BYRON LEWIS, Plaintiff - Appellant, v. FRITO-LAY, INC., Defendant - Appellee, GREG HENAULT, Defendant.
ORDER AND JUDGMENT*
Byron Lewis appeals the district court's order granting summary judgment in favor of Frito-Lay on his claim of race discrimination under 42 U.S.C. § 1981. Exercising jurisdiction under 28 U.S.C. § 1291, we affirm.
Lewis is African-American. He worked as a packer at Frito-Lay's manufacturing plant in Topeka, Kansas, from 1991 until Frito-Lay terminated his employment in 2012. Frito-Lay has a progressive discipline policy that involves four steps: (1) verbal warning; (2) written warning; (3) suspension; and (4) termination. Frito-Lay also has discretion to offer a Last Chance Agreement (“LCA”) to an employee who is otherwise subject to termination.
Lewis received a verbal warning in December 2011, a written warning in February 2012, a suspension in March 2012, and a second suspension in June 2012. In July 2012, Lewis violated another work rule and was placed on indefinite suspension. Due to Lewis' disciplinary history, manufacturing director Scott Denny made the decision to terminate Lewis' employment.
Lewis and his union filed a grievance. Denny met with Lewis and union representative Mark McCarter to discuss the grievance. At the meeting, McCarter asked for an LCA on behalf of Lewis. Denny ultimately denied Lewis' grievance, thereby also denying his request for an LCA. After being notified that he would not receive an LCA, Lewis met with the Executive Board of the union and asked them to take his case to arbitration. The Board declined.
Lewis filed a complaint with the Equal Employment Opportunity Commission (“EEOC”), and later filed a complaint in federal district court. He alleged that Frito-Lay discriminated against him on the basis of race by treating him less favorably than similarly situated white employees when it terminated his employment rather than entering into an LCA. The district court granted Frito-Lay's motion for summary judgment.1 Lewis appeals.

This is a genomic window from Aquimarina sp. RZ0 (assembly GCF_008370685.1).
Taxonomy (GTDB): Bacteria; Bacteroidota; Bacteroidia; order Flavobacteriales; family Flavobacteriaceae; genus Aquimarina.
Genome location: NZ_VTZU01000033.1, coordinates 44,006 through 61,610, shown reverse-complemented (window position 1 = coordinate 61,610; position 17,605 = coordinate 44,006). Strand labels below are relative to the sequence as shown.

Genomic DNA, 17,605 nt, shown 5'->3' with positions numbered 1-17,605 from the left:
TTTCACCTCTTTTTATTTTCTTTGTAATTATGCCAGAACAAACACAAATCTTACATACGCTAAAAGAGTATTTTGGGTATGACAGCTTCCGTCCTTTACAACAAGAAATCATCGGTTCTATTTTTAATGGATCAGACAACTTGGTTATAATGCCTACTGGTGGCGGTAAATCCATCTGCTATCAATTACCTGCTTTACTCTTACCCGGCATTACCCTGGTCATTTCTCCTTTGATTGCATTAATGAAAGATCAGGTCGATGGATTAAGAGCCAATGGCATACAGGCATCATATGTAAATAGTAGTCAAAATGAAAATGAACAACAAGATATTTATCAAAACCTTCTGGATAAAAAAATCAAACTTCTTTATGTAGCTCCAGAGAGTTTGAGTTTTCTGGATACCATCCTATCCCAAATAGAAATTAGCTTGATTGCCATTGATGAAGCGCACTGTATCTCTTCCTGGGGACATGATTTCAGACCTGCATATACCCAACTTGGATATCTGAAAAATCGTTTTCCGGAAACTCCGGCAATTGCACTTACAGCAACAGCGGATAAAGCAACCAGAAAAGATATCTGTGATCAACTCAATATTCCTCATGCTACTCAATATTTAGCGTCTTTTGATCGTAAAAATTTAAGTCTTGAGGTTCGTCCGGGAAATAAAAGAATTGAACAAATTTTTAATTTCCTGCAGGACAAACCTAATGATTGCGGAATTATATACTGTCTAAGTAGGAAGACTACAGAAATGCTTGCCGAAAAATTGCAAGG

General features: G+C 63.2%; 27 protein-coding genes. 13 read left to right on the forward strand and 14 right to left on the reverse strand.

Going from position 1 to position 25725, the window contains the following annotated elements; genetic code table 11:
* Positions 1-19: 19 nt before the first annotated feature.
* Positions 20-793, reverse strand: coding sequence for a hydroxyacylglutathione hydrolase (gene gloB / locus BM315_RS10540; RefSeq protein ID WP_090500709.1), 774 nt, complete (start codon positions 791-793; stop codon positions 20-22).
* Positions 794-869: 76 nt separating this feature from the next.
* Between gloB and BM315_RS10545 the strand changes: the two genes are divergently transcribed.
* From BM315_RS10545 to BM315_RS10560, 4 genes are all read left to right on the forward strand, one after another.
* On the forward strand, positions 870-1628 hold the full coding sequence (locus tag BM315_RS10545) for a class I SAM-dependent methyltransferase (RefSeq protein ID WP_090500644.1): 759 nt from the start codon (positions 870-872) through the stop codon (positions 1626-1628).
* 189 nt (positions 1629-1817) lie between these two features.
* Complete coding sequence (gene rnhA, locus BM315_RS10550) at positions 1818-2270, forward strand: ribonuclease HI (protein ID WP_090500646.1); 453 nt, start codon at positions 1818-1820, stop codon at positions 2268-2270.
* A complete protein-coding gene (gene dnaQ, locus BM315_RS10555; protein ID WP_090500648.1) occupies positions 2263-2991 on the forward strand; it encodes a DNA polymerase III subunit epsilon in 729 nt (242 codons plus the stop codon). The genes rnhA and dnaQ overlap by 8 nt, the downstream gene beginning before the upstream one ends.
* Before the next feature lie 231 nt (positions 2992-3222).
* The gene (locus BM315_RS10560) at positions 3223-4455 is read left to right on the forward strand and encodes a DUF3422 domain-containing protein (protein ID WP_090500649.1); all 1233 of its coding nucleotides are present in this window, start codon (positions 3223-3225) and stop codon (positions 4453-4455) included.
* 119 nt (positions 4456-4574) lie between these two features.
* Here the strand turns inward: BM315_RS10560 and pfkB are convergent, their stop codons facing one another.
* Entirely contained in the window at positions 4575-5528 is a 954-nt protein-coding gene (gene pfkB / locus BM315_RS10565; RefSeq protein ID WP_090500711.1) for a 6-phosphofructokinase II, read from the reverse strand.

We review de novo the district court's grant of summary judgment, viewing the record in the light most favorable to the non-moving party. Campbell v. Gambro Healthcare, Inc., 478 F.3d 1282, 1287 (10th Cir. 2007). Summary judgment is appropriate “if the movant shows that there is no genuine dispute as to any material fact and the movant is entitled to judgment as a matter of law.” Fed. R. Civ. P. 56(a).
We evaluate Lewis' § 1981 claim under the three-part McDonnell Douglas 2 burden-shifting framework. See Kendrick v. Penske Transp. Servs., Inc., 220 F.3d 1220, 1225 (10th Cir. 2000). Under that framework, the plaintiff has the initial burden of establishing a prima facie case of discrimination. See id. at 1226. The burden then shifts to the employer to articulate a legitimate, nondiscriminatory reason for its employment action. Id. If the defendant does so, then the plaintiff must show that the defendant's justification is pretextual. Id. The parties' arguments on appeal relate solely to the district court's determination at the third step.